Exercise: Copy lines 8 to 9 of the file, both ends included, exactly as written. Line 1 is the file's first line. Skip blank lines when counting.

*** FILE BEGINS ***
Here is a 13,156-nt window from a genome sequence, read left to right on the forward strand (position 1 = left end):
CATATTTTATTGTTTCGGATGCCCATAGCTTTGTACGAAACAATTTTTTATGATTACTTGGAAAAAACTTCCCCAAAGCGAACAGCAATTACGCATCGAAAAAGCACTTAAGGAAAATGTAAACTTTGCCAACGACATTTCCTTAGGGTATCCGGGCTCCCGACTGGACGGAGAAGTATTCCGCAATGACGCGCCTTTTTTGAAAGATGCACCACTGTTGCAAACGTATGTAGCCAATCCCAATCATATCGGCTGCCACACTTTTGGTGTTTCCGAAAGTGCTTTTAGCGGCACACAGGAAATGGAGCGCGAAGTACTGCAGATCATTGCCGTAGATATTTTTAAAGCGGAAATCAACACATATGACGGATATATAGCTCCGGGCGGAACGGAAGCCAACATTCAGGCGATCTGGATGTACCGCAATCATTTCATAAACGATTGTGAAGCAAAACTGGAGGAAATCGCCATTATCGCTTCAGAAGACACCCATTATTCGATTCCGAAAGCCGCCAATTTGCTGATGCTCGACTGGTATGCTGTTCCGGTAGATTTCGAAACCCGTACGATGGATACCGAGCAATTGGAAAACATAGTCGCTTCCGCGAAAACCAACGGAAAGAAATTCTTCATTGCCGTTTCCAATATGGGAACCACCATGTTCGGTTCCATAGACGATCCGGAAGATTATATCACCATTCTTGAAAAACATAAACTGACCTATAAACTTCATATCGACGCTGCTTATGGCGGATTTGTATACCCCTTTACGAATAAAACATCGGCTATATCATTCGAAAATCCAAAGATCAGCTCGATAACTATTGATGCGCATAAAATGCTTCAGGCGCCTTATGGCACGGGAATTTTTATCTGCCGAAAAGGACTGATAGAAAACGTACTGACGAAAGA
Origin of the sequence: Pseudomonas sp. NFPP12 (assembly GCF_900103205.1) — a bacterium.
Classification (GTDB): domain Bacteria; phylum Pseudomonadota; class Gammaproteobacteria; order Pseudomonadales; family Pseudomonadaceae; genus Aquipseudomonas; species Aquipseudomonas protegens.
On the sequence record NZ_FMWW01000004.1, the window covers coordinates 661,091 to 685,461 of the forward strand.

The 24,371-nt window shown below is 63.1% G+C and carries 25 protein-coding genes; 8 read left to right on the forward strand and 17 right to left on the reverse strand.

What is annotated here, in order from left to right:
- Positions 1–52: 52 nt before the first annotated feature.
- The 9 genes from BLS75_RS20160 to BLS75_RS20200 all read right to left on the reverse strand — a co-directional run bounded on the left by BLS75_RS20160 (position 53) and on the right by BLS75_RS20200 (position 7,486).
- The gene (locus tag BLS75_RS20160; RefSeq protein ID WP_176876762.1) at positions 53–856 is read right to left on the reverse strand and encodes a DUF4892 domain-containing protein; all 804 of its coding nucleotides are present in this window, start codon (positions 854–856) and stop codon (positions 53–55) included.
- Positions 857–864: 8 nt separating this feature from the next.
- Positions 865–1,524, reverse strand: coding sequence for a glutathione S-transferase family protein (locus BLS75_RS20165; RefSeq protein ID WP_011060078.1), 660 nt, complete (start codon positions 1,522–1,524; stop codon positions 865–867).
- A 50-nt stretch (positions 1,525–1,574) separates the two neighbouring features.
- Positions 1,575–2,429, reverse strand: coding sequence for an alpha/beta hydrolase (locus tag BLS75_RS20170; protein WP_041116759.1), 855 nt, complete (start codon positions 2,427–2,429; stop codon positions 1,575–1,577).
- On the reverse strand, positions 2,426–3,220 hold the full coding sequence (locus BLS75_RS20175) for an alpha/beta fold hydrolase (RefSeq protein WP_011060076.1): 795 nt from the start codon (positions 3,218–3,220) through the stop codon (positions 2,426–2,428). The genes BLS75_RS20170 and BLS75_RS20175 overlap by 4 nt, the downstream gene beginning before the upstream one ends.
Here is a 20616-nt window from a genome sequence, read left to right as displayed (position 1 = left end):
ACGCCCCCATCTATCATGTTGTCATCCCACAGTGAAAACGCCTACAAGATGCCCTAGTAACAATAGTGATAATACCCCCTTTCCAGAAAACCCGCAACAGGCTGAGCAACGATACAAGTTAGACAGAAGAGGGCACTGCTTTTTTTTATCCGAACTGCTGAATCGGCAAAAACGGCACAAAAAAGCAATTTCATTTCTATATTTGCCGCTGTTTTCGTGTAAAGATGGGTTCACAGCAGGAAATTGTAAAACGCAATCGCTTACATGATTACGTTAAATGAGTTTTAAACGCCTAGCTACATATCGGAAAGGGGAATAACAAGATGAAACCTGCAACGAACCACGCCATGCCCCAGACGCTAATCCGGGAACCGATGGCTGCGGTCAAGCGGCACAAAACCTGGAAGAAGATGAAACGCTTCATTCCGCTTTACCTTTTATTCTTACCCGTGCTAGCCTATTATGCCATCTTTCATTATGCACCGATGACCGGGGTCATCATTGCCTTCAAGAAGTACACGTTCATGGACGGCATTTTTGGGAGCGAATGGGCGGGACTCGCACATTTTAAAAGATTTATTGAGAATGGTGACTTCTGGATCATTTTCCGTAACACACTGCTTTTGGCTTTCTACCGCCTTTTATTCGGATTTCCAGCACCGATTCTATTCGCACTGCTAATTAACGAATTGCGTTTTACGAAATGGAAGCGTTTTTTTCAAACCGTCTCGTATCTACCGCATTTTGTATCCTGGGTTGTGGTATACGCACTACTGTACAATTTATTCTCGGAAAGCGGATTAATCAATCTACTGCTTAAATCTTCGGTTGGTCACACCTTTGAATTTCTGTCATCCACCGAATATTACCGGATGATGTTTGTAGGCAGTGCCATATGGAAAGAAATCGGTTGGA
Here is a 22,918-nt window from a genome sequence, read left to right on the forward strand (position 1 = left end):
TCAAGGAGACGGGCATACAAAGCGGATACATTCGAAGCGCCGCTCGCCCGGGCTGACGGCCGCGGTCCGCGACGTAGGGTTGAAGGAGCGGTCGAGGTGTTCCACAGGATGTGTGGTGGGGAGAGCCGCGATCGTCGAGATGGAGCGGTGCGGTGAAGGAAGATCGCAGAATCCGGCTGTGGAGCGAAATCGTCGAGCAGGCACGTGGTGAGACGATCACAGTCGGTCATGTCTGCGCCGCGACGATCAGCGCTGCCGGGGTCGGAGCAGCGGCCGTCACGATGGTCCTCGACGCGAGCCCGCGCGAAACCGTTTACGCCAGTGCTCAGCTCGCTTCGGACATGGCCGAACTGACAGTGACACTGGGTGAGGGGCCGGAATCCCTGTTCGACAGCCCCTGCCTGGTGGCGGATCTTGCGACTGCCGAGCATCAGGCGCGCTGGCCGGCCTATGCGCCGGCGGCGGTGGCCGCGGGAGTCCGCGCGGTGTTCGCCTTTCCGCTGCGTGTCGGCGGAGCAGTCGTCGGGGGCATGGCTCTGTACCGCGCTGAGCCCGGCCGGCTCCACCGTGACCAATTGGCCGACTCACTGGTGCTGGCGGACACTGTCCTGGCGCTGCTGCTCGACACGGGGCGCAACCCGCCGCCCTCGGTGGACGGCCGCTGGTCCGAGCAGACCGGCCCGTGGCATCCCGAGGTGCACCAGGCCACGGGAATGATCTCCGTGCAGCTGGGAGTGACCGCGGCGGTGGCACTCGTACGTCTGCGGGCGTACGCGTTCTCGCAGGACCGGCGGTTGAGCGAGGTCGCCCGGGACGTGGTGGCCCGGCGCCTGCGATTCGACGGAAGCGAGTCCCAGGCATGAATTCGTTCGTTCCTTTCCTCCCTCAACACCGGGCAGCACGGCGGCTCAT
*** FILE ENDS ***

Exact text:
- Positions 1–52: 52 nt before the first annotated feature.
- The 9 genes from BLS75_RS20160 to BLS75_RS20200 all read right to left on the reverse strand — a co-directional run bounded on the left by BLS75_RS20160 (position 53) and on the right by BLS75_RS20200 (position 7,486).